In a new study, scientists show how immune receptors clear dead and dysfunctional brain cells and how they might be targets for treating neurodegenerative diseases

Respirator mask reduces effects of pollution on the heart

SCIENCEDAILY - 11 April 2016

The use of a respiratory filter mask helps minimize the impact of pollution on people with heart failure during rush-hour traffic in big cities, shows a new study.

For young people with schizophrenia, physical and mental exercises offer hope

SCIENCEDAILY - 11 April 2016

Researchers have found a promising way to tackle the cognitive deficits associated with schizophrenia. When combined with antipsychotic medication, a rigorous regime of mental and physical exercise can repair what is the most debilitating aspect of the mental illness: deficits in memory, problem solving, speed of processing and social intelligence. More than anything, these deficits are what tend to result in individuals with schizophrenia becoming disabled.

Men could be spared unnecessary treatment for prostate cancer with new detection method

SCIENCEDAILY - 11 April 2016

Researchers are working to find a way to determine how serious prostate cancer is when first diagnosed to avoid unnecessary treatments, which can cause life long side effects and even death.

Exercise counteracts sitting time

SCIENCEDAILY - 11 April 2016

Office workers can stave off health problems associated with sitting down all day by regularly exercising, a new study has found. The study further emphasizes the importance of physical activity in the promotion and maintenance of health.

Presently recommended exercise levels may be much more than needed for significant health benefits

SCIENCEDAILY - 11 April 2016

International physical activity guidelines generally recommend 150 minutes a week of moderate-to-vigorous intensity physical activity, but a critical review of the literature indicates that just half this level of activity may still lead to marked health benefits. They challenge physical activity and exercise guidelines development groups to update their recommendations to reflect the evidence.

Quantifying the environmental benefits of skipping the meat

SCIENCEDAILY - 11 April 2016

A new study tracks the emissions associated with 39 vegetarian meat alternatives, finding that producing these foods generates approximately 10 times less greenhouse gas emissions than producing comparable beef-based products.

Family plays important role in heart health throughout life

SCIENCEDAILY - 11 April 2016

Heart disease is the leading cause of death worldwide and the burden is increasing -- much of which could be reduced through modifiable risk factors. A new review examines the role of the family for heart health by focusing on interdependence of the family, shared environment, parenting style, caregiver perceptions and genomics.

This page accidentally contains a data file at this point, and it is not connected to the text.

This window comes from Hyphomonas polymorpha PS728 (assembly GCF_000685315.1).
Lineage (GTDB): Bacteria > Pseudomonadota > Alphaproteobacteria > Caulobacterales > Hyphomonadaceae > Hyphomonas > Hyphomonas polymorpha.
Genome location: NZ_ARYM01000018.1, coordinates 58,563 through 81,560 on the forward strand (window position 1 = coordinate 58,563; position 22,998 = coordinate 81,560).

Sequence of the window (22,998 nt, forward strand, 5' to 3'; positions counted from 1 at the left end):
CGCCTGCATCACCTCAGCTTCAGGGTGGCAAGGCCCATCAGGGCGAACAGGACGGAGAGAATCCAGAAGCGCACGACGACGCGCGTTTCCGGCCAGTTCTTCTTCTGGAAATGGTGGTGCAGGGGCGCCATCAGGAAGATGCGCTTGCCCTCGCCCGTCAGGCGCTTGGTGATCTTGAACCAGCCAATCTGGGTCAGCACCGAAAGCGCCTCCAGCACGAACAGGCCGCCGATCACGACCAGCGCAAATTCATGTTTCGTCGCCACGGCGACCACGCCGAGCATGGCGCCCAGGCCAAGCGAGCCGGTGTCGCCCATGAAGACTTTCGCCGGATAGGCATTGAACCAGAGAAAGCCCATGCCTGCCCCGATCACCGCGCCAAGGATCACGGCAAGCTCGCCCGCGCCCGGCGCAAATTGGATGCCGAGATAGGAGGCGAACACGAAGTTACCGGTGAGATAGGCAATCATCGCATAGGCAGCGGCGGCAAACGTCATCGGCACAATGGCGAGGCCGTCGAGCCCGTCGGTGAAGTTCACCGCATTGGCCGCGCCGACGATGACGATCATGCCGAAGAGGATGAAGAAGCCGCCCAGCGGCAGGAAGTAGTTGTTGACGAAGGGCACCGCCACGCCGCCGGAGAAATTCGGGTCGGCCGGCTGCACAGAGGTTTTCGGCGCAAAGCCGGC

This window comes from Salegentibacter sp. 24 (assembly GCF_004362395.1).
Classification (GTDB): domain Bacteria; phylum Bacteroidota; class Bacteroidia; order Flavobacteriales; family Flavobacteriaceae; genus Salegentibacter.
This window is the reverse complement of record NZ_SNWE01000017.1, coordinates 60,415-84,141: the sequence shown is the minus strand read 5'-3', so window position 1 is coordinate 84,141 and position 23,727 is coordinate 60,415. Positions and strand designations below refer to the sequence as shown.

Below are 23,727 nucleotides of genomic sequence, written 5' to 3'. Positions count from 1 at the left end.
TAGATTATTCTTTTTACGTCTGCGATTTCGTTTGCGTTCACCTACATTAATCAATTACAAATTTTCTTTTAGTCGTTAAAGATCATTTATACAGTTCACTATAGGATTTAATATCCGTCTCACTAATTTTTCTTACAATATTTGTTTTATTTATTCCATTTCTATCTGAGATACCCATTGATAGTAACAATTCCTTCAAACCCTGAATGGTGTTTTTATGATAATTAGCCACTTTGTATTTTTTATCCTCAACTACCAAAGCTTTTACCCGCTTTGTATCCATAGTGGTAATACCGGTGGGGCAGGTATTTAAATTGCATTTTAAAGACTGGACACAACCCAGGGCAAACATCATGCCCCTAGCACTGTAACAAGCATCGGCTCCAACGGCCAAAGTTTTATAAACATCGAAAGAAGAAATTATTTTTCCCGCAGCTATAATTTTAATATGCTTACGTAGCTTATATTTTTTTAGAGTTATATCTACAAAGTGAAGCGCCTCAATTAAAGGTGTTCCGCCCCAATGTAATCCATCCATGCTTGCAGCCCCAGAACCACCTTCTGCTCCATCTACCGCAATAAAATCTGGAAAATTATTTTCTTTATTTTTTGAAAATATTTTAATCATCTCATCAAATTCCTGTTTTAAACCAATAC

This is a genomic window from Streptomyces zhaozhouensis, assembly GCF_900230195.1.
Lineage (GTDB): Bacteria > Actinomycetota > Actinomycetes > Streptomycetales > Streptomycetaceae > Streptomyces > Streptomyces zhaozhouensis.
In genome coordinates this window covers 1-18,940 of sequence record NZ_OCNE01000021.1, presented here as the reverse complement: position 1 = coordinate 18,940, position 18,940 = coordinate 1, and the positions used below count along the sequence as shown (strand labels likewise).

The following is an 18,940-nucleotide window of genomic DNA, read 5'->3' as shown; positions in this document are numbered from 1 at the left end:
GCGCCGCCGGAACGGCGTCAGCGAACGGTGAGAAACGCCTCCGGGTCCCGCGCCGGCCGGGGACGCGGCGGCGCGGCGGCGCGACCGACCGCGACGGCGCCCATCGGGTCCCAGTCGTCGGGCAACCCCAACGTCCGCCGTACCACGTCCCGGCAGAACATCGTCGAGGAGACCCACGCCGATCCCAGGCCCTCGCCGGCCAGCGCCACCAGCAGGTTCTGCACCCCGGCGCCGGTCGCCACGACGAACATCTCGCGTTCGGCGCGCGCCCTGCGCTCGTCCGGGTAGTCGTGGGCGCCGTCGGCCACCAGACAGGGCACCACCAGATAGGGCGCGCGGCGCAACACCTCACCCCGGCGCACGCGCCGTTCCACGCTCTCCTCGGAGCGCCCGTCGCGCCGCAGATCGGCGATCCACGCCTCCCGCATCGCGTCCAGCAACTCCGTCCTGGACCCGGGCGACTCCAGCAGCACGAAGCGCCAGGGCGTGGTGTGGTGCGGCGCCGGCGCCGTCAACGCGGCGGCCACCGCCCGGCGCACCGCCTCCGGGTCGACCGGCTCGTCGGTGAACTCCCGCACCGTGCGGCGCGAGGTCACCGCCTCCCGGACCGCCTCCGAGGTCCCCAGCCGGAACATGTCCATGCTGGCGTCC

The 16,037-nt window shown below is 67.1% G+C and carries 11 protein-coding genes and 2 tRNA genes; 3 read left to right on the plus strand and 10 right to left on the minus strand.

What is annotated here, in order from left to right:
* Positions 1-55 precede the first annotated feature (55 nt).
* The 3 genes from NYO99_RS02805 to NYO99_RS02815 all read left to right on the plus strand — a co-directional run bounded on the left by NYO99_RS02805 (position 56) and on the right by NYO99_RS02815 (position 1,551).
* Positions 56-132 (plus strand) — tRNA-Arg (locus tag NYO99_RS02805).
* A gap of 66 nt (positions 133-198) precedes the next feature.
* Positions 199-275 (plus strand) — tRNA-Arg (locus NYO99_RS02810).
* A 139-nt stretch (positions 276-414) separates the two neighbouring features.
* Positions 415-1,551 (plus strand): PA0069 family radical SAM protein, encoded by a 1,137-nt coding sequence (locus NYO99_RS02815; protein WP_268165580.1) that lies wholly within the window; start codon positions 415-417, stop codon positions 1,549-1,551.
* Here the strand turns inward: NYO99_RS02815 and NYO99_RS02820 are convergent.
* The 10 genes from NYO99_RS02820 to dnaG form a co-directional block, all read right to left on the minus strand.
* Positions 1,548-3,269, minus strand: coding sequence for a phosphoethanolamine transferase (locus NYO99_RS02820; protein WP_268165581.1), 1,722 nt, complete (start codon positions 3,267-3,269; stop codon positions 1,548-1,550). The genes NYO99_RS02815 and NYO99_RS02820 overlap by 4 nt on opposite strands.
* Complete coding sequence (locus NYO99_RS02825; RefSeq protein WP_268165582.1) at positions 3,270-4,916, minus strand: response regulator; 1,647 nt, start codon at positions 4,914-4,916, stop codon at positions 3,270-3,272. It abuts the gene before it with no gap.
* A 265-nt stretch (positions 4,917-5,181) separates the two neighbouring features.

Treatment eases enlarged prostate symptom of nighttime waking

SCIENCEDAILY - 11 April 2016

An innovative interventional radiology treatment for men with enlarged prostates decreases the number of times they wake to urinate in the night, according to new research.

Maternal obesity and poor nutrition in the womb impairs fertility in female offspring

SCIENCEDAILY - 09 April 2016

New research involving mice suggests that maternal obesity and poor nutrition during pregnancy affects the egg reserves of female offspring.

Coffee consumption linked to decreased risk of colorectal cancer

SCIENCEDAILY - 05 April 2016

Researchers have found that coffee consumption, including decaf, instant and espresso, decreases the risk of colorectal cancer. Moreover, these benefits increase the more coffee you drink.

Concern: Diabetes and rising global temperature

SCIENCEDAILY - 05 April 2016

The World Health Organization estimates that of the 500 million people worldwide thought to have diabetes, 90% have type 2 diabetes and the number diagnosed with diabetes by 2020 will increase dramatically. Diabetes can impair the body’s ability to thermoregulate leading to a relative inability to adequately regulate core temperature. This can have a profound impact on the ability of individuals with diabetes to work and play in adverse environments which includes workers in many vital industries who may be regularly exposed to harsh environmental conditions.

How the brain processes emotions

SCIENCEDAILY - 05 April 2016

A new study reveals how two populations of neurons in the brain contribute to the brain's inability to correctly assign emotional associations to events. Learning how this information is routed and misrouted could shed light on mental illnesses including depression, addiction, anxiety, and posttraumatic stress disorder.

Imitating movements could help Alzheimer's patients

SCIENCEDAILY - 05 April 2016

While there is no cure, new research shows that patients with Alzheimer's can still benefit from both physical and cognitive rehabilitation, and that mimicry may be a useful tool to help them regain lost abilities.

Link between Zika virus and fetal brain damage confirmed

SCIENCEDAILY - 05 April 2016

Zika virus can be detected in blood samples taken from a pregnant woman while brain damage is developing, as well as isolated in cell culture from the brain tissue of the fetus.

Are we what we eat?

SCIENCEDAILY - 05 April 2016

In a new evolutionary proof of the old adage, 'we are what we eat,' scientists have found tantalizing evidence that a vegetarian diet has led to a mutation that -- if they stray from a balanced omega-6 to omega-3 diet -- may make people more susceptible to inflammation, and by association, increased risk of heart disease and colon cancer.